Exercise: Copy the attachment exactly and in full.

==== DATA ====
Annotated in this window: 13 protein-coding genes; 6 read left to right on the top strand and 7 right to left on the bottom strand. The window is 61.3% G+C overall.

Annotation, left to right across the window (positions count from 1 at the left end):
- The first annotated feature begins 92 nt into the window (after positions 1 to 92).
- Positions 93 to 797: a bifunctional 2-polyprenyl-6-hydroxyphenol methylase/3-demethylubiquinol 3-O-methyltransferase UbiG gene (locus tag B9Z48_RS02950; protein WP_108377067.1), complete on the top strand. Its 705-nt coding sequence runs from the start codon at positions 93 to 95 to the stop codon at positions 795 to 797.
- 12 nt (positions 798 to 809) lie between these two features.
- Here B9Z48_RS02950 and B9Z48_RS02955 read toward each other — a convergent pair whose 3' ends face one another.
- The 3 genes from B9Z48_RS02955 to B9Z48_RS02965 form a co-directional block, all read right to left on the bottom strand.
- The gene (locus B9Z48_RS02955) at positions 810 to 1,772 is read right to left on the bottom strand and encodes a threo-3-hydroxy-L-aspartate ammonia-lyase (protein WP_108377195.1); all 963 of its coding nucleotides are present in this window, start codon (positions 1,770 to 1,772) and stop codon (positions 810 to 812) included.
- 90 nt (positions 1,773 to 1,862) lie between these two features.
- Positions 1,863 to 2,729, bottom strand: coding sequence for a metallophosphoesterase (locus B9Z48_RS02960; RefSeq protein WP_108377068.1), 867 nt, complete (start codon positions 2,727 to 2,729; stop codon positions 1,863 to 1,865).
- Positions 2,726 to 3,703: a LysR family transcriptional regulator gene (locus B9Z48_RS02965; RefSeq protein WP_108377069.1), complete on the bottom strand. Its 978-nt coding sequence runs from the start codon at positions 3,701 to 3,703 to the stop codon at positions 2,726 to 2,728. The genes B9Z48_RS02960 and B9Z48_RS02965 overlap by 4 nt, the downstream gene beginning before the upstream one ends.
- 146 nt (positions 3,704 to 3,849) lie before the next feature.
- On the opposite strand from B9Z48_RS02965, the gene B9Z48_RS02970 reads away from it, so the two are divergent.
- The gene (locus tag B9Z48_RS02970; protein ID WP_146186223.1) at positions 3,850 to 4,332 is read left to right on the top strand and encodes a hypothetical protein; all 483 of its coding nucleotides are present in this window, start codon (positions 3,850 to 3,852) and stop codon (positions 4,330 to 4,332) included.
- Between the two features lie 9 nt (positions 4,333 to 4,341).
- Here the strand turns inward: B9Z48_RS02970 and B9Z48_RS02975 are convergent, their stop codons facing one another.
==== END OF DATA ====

Annotated in this window: 13 protein-coding genes; 6 read left to right on the top strand and 7 right to left on the bottom strand. The window is 61.3% G+C overall.

Annotation, left to right across the window (positions count from 1 at the left end):
- The first annotated feature begins 92 nt into the window (after positions 1 to 92).
- Positions 93 to 797: a bifunctional 2-polyprenyl-6-hydroxyphenol methylase/3-demethylubiquinol 3-O-methyltransferase UbiG gene (locus tag B9Z48_RS02950; protein WP_108377067.1), complete on the top strand. Its 705-nt coding sequence runs from the start codon at positions 93 to 95 to the stop codon at positions 795 to 797.
- 12 nt (positions 798 to 809) lie between these two features.
- Here B9Z48_RS02950 and B9Z48_RS02955 read toward each other — a convergent pair whose 3' ends face one another.
- The 3 genes from B9Z48_RS02955 to B9Z48_RS02965 form a co-directional block, all read right to left on the bottom strand.
- The gene (locus B9Z48_RS02955) at positions 810 to 1,772 is read right to left on the bottom strand and encodes a threo-3-hydroxy-L-aspartate ammonia-lyase (protein WP_108377195.1); all 963 of its coding nucleotides are present in this window, start codon (positions 1,770 to 1,772) and stop codon (positions 810 to 812) included.
- 90 nt (positions 1,773 to 1,862) lie between these two features.
- Positions 1,863 to 2,729, bottom strand: coding sequence for a metallophosphoesterase (locus B9Z48_RS02960; RefSeq protein WP_108377068.1), 867 nt, complete (start codon positions 2,727 to 2,729; stop codon positions 1,863 to 1,865).
- Positions 2,726 to 3,703: a LysR family transcriptional regulator gene (locus B9Z48_RS02965; RefSeq protein WP_108377069.1), complete on the bottom strand. Its 978-nt coding sequence runs from the start codon at positions 3,701 to 3,703 to the stop codon at positions 2,726 to 2,728. The genes B9Z48_RS02960 and B9Z48_RS02965 overlap by 4 nt, the downstream gene beginning before the upstream one ends.
- 146 nt (positions 3,704 to 3,849) lie before the next feature.
- On the opposite strand from B9Z48_RS02965, the gene B9Z48_RS02970 reads away from it, so the two are divergent.
- The gene (locus tag B9Z48_RS02970; protein ID WP_146186223.1) at positions 3,850 to 4,332 is read left to right on the top strand and encodes a hypothetical protein; all 483 of its coding nucleotides are present in this window, start codon (positions 3,850 to 3,852) and stop codon (positions 4,330 to 4,332) included.
- Between the two features lie 9 nt (positions 4,333 to 4,341).
- Here the strand turns inward: B9Z48_RS02970 and B9Z48_RS02975 are convergent, their stop codons facing one another.